Stark’s heir, left in his capital, was right to declare war. If the major battle was inevitable, he should have fought in his own land, trapping his enemies everywhere. But he went to war without allies, for nobody trembled in fear of him: No man saw his victory tied to Stark’s victory – or his life.
First, he should have made a pact with the oversea barbarians.
Second, create allies by showing lords what armies do: All they gain by quick steps, requiring no promises, placing few burdens, & everywhere showing resource. He first raised an army & he inspirited his men for revenge & for battle; he should have added love of riches & glory. Therefore, his quickest army should have shown up unexpected, making people confess it is a pleasure to serve.
It is questionable whether he should have engaged Lannister in battle soon… But the boy attacks, sacrificing a small army, butchering a much greater one, capturing its general, the queen’s excellent brother. Now, the boy might win the war. His men declare him king, which is good, for he rules them, but his power cannot match their promises.
He still lacks allies; his army is no nearer victory; his ambitions are unclear. He promises to marry some girl whose father’s land he has to pass – now this man had betrayed lord Stark, if by omission, in his great wars: The boy should have betrayed the trust & butchered this small lord & his family. You never leave enemies behind your lines on a promise.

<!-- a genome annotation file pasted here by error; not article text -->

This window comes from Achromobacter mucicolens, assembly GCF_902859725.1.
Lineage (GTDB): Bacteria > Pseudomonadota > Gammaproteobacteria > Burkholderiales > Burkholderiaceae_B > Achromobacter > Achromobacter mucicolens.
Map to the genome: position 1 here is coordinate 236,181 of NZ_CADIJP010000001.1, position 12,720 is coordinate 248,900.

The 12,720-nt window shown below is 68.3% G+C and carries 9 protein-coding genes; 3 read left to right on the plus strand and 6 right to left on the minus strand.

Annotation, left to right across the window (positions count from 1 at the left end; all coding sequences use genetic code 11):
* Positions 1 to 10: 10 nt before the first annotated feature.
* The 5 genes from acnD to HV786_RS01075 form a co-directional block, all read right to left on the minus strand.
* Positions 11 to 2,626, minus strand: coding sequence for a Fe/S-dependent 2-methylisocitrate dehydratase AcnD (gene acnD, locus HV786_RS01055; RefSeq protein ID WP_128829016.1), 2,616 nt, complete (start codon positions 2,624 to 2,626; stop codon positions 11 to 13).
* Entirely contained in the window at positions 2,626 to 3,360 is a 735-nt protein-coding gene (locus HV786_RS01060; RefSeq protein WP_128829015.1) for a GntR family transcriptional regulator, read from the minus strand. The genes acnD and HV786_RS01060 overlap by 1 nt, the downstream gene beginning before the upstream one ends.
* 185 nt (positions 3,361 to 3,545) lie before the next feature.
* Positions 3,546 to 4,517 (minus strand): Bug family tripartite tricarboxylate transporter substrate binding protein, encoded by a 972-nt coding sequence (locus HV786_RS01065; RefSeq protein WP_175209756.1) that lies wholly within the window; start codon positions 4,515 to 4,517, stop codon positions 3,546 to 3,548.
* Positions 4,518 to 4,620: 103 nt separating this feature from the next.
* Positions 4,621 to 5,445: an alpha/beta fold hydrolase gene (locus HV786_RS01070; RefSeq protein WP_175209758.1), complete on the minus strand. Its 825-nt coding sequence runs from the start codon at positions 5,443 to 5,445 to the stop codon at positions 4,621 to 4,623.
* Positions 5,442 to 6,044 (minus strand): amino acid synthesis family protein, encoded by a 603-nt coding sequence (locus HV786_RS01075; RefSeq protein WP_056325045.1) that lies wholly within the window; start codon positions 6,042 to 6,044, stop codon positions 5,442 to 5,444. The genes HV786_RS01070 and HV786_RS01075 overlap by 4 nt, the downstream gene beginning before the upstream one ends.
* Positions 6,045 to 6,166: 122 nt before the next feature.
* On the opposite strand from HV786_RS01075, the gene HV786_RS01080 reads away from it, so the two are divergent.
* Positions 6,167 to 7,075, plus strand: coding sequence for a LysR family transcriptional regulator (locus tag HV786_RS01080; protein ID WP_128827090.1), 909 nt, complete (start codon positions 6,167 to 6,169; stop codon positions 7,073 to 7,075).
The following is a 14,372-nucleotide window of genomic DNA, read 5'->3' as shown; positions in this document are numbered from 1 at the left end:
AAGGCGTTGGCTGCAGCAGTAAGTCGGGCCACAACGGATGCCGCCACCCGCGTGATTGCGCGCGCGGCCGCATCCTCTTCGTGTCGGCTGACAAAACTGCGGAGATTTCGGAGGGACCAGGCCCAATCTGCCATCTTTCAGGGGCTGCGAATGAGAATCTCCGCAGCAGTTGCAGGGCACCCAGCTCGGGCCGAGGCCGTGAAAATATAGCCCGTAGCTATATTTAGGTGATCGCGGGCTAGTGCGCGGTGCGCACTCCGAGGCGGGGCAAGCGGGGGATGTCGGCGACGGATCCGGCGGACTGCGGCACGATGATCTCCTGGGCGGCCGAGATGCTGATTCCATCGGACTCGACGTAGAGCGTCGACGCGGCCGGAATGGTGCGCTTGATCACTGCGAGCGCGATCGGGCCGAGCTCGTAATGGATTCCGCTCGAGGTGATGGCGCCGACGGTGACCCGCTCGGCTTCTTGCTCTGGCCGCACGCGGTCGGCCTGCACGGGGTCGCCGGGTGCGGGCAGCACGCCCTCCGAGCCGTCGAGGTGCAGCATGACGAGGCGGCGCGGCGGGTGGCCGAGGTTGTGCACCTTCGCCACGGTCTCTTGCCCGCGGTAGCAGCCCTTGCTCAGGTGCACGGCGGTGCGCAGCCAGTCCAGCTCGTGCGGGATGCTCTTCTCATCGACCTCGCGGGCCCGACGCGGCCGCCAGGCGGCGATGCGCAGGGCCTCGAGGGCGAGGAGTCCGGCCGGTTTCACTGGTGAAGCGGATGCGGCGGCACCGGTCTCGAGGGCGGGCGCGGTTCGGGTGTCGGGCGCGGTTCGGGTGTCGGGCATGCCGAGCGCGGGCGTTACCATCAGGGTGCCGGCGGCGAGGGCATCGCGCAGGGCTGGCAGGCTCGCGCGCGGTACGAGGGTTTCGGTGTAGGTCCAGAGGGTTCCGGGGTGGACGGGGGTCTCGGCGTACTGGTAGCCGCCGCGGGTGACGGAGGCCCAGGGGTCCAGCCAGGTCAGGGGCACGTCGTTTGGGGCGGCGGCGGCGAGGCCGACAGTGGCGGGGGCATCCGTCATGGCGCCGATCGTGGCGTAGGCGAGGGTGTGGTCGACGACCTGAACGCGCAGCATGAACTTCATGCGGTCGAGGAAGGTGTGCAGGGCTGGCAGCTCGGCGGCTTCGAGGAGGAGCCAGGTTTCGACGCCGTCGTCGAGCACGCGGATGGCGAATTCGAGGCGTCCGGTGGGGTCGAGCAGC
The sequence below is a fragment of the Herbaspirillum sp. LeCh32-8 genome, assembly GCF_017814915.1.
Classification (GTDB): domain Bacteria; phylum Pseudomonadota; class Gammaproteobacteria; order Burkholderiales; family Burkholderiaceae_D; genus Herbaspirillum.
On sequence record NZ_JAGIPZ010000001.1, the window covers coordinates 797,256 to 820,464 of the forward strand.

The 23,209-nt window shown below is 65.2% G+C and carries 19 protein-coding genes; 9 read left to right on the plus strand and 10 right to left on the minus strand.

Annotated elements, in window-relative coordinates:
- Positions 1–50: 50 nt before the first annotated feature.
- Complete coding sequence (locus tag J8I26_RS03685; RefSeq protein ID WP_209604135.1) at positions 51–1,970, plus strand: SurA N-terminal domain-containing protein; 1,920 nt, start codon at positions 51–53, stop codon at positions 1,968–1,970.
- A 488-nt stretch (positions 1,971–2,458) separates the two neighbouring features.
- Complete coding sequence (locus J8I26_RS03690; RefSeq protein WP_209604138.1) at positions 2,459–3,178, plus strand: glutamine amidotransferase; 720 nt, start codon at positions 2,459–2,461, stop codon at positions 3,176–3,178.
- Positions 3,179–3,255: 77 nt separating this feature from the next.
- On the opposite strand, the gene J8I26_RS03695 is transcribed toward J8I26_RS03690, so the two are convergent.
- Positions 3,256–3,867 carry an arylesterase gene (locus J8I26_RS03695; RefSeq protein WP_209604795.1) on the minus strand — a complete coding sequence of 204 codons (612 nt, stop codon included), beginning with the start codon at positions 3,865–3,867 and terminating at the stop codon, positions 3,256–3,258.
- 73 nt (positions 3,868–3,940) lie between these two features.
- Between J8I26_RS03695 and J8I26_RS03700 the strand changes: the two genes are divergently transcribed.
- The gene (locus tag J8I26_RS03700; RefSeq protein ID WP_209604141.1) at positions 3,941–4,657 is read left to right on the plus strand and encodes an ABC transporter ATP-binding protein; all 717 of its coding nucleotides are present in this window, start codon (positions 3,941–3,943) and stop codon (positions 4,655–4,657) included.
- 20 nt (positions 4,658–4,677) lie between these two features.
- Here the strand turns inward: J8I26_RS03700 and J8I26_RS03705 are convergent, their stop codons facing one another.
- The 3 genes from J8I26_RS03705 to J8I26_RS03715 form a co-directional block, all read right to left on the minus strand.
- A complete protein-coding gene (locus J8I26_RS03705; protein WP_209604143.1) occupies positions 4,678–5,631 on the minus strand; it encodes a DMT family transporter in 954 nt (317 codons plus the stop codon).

Stark goes down to the halls of the dead for his honor. His sacrifice forces us to ask whether there is no fate worse than death.
There may a kind of living death that only those men know who have seen cowards abandon their gods & their trust. Such men then recognize it in degenerates & sophisticates. Is that life worth living?
The other poetic device featured prominently is the dragon. One dragon forged the Iron Throne after three invaded & conquered the seven kingdoms, serving some men. Their astounding power was such that the people left alive had been brought to kneel – & yet dragons died soon enough. An extinct race, three new ones are born.
To put the dragons’ power together with the throne is to understand kingly rule. They are immortal & then die; all-powerful, they have to prove themselves. The Iron Throne was made of swords, presumably, the swords of conquered men. This took away their arms & showed them a force higher than arms.
But kings & dragons cannot live together. When the dragon hatchlings come into being, they seem the weakest things, you could crush them underfoot.